Assessment and policy design for sustainability in primary resources like arable land and water need to adopt long-term perspective; even small but persistent effects like net export of water may influence sustainability through irreversible losses. With growing consumption, this virtual water trade has become an important element in the water sustainability of a nation. We estimate and contrast the virtual (embedded) water trades of two populous nations, India and China, to present certain quantitative measures and time scales. Estimates show that export of embedded water alone can lead to loss of water sustainability. With the current rate of net export of water (embedded) in the end products, India is poised to lose its entire available water in less than 1000 years; much shorter time scales are implied in terms of water for production. The two cases contrast and exemplify sustainable and non-sustainable virtual water trade in long term perspective.
Water availability, quality, management and distribution have emerged as critical issues at regional scales for populous countries like China and India1. Several studies have highlighted the challenges faced by both China and India in meeting their water demands2,3,4,5. In general, water sustainability has emerged as a major global concern6,7,8, with uncertainties and added vulnerability due to climate change9,10. An emerging issue of growing importance and debate in the context of water and food sustainability is the virtual water trade11,12. Virtual trade of water has become an important component of global fresh water demand and supply13 and has resulted in globalization of water resource14,15,16,17. It has also become a medium of the global fresh water sharing15,16,17,18. It needs to be further emphasized that the demands of virtual trade of water also need to take into account the trade requirement of food and hence the potential production19,20,21. The role of virtual water in the overall resource management has been recognized early21,22,23. Several studies have emphasized the role of virtual water trade in globalization of water resource and in the overall food requirement. Several studies have emphasized the emerging but critical roles of network of virtual water trade in water management21,22,23 and regional water systems22.
While virtual water can provide a more integrated approach to water management23, it can also affect regional food sustainability24 and other processes25. Importance and impacts of virtual water trade on food and water sustainability have been discussed at the global26,27 as well as regional scale28,29,30. An index for water scarcity based on virtual water has been also proposed25, highlighting the importance of water use efficiency; however, such an index is focused on usage and influence of virtual water and not on implications for water sustainability due to trade of virtual (embedded) water. Analysis of virtual water profiles at global and regional scales using input-output model for 112 nation-level regions revealed India, USA and China as the world's leading virtual water consumers16,17.
In terms of agriculture and food, virtual water can be defined both in terms of water required for the production and as water content embedded in the end products24,27. In production perspective, the volume of water used to produce an agricultural product is considered; this volume of water depends on the agricultural practices, water use efficiency, place and time of production31,32. Water footprint of a crop also strongly depends on local climate conditions; for example, water required for producing 1 kg of a crop in an arid region is two or three times more than that in a humid region31,32. Thus assessment of water sustainability in terms of agricultural production needs to adopt a regional perspective. The issue of virtual water is a particularly important concept for water scarce countries19,20,21,22,23,24,25,26,27,28 with large demands. India and China are the two most populous countries with limited arable land33 and fresh water resources. Similarly, fresh water resources of India and China are, respectively, 3.83 percent and 6 percent of the world's fresh water resources34. A large fraction of the total annual rainfall is precipitated in the monsoon season from June to September in India and China; thus decrease in monsoon rainfall can strongly impact water availability35.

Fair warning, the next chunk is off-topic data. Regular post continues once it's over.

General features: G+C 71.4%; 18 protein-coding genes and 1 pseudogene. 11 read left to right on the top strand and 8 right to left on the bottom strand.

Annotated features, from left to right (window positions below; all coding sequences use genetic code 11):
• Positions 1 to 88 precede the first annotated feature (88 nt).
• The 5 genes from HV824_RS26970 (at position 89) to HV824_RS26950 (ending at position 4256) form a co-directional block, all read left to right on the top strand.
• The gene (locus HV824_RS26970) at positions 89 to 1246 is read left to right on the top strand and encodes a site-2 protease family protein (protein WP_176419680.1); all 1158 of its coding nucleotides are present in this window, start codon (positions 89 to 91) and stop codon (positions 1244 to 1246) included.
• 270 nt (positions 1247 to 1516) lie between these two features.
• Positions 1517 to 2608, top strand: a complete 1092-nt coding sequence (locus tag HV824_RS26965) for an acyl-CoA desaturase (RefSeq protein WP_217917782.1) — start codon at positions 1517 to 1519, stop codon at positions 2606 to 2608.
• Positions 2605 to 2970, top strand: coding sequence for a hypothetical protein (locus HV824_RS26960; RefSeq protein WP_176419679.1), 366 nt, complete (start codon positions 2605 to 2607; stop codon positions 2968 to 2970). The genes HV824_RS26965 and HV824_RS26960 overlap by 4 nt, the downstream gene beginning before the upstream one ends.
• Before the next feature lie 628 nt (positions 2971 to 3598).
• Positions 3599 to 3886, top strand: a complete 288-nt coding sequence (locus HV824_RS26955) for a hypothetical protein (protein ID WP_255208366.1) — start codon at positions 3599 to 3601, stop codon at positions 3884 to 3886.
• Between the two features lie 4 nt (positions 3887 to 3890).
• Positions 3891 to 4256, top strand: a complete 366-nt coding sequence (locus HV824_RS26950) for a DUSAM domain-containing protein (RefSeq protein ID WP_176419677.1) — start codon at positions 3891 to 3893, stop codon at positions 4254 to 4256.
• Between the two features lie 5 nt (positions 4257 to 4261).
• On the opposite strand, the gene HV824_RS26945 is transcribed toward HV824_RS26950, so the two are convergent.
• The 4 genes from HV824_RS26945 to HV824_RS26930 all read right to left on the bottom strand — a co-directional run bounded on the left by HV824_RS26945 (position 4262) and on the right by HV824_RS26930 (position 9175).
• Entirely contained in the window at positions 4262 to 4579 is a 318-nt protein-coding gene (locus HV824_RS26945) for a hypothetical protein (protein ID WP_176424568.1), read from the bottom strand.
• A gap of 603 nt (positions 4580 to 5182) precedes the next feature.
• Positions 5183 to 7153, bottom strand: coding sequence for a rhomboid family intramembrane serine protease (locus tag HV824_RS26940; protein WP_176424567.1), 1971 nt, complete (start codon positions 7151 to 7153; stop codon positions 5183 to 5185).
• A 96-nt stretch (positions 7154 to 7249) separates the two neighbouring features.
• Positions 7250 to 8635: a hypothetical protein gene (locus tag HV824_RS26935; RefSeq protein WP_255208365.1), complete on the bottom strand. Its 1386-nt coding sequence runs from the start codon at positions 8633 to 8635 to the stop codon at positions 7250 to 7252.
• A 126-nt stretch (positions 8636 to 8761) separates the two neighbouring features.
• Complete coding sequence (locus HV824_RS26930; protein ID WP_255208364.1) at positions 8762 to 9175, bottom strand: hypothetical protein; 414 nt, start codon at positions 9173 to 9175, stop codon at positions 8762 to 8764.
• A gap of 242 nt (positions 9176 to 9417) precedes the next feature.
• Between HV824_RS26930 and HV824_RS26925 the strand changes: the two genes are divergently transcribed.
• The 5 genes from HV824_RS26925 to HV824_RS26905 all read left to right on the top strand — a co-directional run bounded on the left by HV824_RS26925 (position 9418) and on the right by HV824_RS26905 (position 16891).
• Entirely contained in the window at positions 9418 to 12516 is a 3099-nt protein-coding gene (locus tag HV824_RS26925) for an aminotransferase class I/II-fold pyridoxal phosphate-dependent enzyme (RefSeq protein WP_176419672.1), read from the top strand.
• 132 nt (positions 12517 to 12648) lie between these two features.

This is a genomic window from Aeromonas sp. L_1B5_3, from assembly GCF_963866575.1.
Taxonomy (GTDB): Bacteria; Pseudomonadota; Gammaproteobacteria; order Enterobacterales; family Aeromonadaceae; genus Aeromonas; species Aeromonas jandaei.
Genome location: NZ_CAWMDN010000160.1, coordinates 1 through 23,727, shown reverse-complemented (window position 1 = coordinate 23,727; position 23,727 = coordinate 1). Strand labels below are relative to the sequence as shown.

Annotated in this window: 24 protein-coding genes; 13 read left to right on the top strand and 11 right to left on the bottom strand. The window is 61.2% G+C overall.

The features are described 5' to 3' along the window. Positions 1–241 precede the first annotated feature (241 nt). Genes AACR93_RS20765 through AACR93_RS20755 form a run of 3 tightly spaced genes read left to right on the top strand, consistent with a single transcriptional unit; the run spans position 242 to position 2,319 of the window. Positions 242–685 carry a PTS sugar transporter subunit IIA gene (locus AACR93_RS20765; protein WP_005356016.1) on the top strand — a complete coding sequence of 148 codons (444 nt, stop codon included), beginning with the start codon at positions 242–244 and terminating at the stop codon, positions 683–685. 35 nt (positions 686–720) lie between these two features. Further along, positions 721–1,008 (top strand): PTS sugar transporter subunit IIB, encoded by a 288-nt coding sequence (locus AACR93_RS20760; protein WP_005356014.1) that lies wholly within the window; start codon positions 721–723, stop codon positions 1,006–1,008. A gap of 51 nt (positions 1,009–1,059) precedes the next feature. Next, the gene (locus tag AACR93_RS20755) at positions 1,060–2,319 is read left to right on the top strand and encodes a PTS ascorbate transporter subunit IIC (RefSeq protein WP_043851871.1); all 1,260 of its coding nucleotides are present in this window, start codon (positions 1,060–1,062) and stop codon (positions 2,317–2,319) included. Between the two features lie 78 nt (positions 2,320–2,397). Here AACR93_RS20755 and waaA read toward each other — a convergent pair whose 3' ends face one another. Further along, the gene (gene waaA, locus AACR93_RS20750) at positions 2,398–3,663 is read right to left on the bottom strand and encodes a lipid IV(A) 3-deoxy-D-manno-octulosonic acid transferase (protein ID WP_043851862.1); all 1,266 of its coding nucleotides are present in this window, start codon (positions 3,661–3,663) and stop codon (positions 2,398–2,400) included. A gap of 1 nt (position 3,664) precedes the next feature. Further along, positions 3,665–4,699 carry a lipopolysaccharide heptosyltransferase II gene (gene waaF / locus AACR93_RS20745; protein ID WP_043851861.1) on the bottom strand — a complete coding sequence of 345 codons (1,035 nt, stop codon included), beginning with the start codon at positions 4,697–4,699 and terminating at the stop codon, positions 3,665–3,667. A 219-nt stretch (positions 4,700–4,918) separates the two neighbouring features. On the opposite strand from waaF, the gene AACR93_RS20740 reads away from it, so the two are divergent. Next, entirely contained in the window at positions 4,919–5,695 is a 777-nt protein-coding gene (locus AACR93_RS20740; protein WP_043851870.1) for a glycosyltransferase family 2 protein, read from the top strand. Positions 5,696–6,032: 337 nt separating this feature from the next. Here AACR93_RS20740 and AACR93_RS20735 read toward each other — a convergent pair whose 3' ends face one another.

It is, however, important to elaborate the usage of the term virtual water in our study. The water content available in the crop is defined as the water content embedded in the crop at the time of trade as percentage of weight of the crop, which differs from the virtual water content or water footprint of the crop. For example, the amount of water content in cereals at the time of trade is around 9–15% of its weight while in vegetables and fruits it is around 70–96 per cent of their weight. Therefore, the fraction and the amount of water content embedded in the end-products are not negligible. While several approaches and frameworks for assessing virtual water are available, an important but less explored question is the long-term effect of export of embedded water through water content in exported food. It is worth emphasizing that while the water footprint of a crop depends on many variables and varies with time and location (country), the water content (embedded) in a the food grains (end product) is essentially constant. A comparative and quantitative analysis of virtual (embedded) water trade and its effects, combining constraints due to limits on primary resource (arable land), can provide significant insights into the dynamics and the implications on water sustainability. The main objective of the present study is an assessment and analysis of the dynamics of virtual (embedded) water trade for India and China. A primary focus is the implications and time scales, for loss of water sustainability through export of virtual (embedded) water alone.